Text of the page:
One of the best parts about all this research is that it proves that I was right. Researching immigrant ancestors is such a thrill for me because making that jump across the Atlantic can be quite a challenge. Finding the right records with the right clues, wrestling with misspelled place names, hypothesizing about what the ancestral village must be, and then determining the parish which would serve that village, are all part of the game. But until one finds one’s ancestors in records from the hypothesized location, the whole house of cards could come tumbling down. In this case, I nailed it — the village of Roßdorf, near Amöneburg, Germany — so I’m savoring the sweetness of the victory.

I’ve written about my Wagners previously, and in that last post, I concluded, “Although the evidence looks pretty good at this point, the identification of the Wagners’ ancestral village must be considered tentative until we find mention of them in the church records for Roßdorf.” And so it was, until today.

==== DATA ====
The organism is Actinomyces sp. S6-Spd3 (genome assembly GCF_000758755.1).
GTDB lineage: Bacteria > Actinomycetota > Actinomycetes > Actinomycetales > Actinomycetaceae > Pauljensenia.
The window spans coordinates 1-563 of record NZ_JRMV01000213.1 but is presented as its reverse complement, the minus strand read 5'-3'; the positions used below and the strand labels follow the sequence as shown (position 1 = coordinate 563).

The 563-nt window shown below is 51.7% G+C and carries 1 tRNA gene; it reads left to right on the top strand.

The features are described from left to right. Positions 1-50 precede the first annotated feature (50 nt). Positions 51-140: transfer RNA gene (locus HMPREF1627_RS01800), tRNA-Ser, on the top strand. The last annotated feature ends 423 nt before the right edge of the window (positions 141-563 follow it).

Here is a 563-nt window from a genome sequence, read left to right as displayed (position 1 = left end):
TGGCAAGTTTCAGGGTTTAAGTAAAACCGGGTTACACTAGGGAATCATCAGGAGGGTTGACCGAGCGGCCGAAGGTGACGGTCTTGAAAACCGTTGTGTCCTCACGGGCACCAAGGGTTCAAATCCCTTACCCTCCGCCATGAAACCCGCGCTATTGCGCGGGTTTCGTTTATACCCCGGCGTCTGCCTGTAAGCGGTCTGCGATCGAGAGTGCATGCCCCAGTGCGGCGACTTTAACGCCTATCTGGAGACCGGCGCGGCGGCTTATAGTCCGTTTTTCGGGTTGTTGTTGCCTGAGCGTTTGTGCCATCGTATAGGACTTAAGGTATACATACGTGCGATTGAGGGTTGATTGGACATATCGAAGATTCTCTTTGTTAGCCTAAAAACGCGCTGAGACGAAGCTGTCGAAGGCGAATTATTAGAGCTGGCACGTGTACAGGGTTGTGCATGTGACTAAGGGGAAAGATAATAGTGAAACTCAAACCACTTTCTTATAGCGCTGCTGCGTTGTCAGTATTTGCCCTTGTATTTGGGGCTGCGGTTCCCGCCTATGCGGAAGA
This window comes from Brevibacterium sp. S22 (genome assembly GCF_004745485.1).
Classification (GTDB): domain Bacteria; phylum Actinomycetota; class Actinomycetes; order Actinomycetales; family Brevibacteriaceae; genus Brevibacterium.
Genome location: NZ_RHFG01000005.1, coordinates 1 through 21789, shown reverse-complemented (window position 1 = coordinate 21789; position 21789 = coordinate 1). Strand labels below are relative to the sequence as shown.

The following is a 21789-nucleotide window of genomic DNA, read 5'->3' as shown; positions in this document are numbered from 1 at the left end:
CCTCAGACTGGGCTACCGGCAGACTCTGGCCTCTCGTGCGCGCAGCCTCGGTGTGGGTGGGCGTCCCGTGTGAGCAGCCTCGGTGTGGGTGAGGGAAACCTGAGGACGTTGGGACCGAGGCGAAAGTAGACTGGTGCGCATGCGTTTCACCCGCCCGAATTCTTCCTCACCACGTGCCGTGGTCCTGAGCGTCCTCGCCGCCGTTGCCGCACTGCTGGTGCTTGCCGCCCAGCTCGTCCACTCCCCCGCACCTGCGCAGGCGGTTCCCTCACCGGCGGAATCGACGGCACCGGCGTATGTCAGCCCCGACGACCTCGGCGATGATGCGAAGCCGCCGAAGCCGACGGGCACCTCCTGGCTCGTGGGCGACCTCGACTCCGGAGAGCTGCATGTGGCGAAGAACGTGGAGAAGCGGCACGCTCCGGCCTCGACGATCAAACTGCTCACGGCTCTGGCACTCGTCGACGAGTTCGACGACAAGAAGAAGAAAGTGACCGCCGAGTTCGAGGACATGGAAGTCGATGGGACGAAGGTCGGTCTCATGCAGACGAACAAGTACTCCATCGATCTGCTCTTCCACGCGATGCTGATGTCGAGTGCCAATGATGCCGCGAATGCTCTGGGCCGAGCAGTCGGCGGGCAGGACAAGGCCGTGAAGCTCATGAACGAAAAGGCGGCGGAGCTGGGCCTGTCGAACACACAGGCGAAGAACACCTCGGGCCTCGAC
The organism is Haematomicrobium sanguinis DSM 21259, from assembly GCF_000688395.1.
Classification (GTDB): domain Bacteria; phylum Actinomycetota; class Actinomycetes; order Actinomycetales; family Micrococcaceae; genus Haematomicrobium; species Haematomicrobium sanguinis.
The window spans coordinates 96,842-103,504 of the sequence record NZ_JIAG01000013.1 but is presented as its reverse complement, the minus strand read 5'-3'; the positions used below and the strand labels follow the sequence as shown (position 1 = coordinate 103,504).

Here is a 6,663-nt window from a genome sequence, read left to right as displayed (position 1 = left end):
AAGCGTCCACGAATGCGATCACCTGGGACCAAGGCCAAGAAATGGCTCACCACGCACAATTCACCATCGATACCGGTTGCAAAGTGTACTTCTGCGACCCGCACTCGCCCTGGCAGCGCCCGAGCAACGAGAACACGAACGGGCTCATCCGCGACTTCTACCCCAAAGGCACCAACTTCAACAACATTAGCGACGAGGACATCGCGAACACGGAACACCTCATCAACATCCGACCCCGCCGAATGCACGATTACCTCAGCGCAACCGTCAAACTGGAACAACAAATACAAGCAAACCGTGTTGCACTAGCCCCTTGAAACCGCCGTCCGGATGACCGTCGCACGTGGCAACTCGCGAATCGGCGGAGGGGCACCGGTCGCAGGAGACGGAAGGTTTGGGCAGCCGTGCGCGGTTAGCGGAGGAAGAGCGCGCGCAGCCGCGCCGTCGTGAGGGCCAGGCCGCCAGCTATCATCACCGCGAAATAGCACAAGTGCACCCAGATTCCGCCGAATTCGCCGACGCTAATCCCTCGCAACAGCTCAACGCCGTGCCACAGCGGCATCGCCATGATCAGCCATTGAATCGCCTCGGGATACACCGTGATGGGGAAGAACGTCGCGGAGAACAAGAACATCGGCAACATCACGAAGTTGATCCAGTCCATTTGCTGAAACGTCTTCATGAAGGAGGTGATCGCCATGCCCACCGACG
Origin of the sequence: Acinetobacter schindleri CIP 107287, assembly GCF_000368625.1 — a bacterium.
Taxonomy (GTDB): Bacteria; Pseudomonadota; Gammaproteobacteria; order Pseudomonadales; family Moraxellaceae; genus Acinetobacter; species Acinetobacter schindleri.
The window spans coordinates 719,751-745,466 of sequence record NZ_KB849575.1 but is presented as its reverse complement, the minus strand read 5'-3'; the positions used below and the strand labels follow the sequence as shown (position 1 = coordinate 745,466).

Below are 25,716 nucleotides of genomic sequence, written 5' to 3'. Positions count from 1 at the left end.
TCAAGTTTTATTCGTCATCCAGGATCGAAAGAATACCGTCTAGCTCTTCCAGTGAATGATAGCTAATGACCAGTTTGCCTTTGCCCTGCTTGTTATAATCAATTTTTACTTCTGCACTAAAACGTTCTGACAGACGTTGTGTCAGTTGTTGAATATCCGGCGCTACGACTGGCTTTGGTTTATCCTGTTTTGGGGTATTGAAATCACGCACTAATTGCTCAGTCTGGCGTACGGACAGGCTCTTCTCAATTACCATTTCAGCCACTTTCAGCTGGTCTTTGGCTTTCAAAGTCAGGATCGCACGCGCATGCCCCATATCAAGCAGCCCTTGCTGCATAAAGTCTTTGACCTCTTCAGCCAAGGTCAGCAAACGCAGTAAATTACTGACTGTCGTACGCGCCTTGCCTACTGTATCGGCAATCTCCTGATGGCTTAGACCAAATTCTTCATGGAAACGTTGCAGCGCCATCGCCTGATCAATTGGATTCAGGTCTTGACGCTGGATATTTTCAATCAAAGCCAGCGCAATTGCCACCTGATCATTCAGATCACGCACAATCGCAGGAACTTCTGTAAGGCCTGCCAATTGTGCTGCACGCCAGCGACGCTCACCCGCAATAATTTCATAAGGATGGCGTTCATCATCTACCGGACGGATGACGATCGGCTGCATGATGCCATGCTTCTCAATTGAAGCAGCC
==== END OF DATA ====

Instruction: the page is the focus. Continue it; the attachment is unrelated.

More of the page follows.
The beautiful thing about this piece of research is that there can be no doubt that this is the right family, even with an exceptionally popular German surname like Wagner. All the parts add up so perfectly. My great-great-grandfather, Henry Wagner (shown in dark green in the first image), was known from U.S. sources to have been born circa 15 December 1829 to parents Johann Heinrich “John Henry” Wagner and Maria Anna Nau. All three of them immigrated to the U.S. circa 1853, along with three of Henry’s siblings, John, August, and Gertrude. Since John Henry and Maria Anna immigrated as well, there was some evidence from U.S. records for their year of birth, in addition to just their names. This evidence suggested that Johann Heinrich and Maria Anna were each born circa 1803.

The records that Marcel located show that Henry Wagner, baptized Carl Heinrich, was born 16 December 1829 to Johann Heinrich Wagner, who was himself born 27 July 1803, and Maria Anna Nau, who was born 18 January 1803. The pieces just don’t come together any better than that. And they were all right there in the village of Roßdorf, exactly where they were supposed to be. It makes me so happy when all the evidence fits.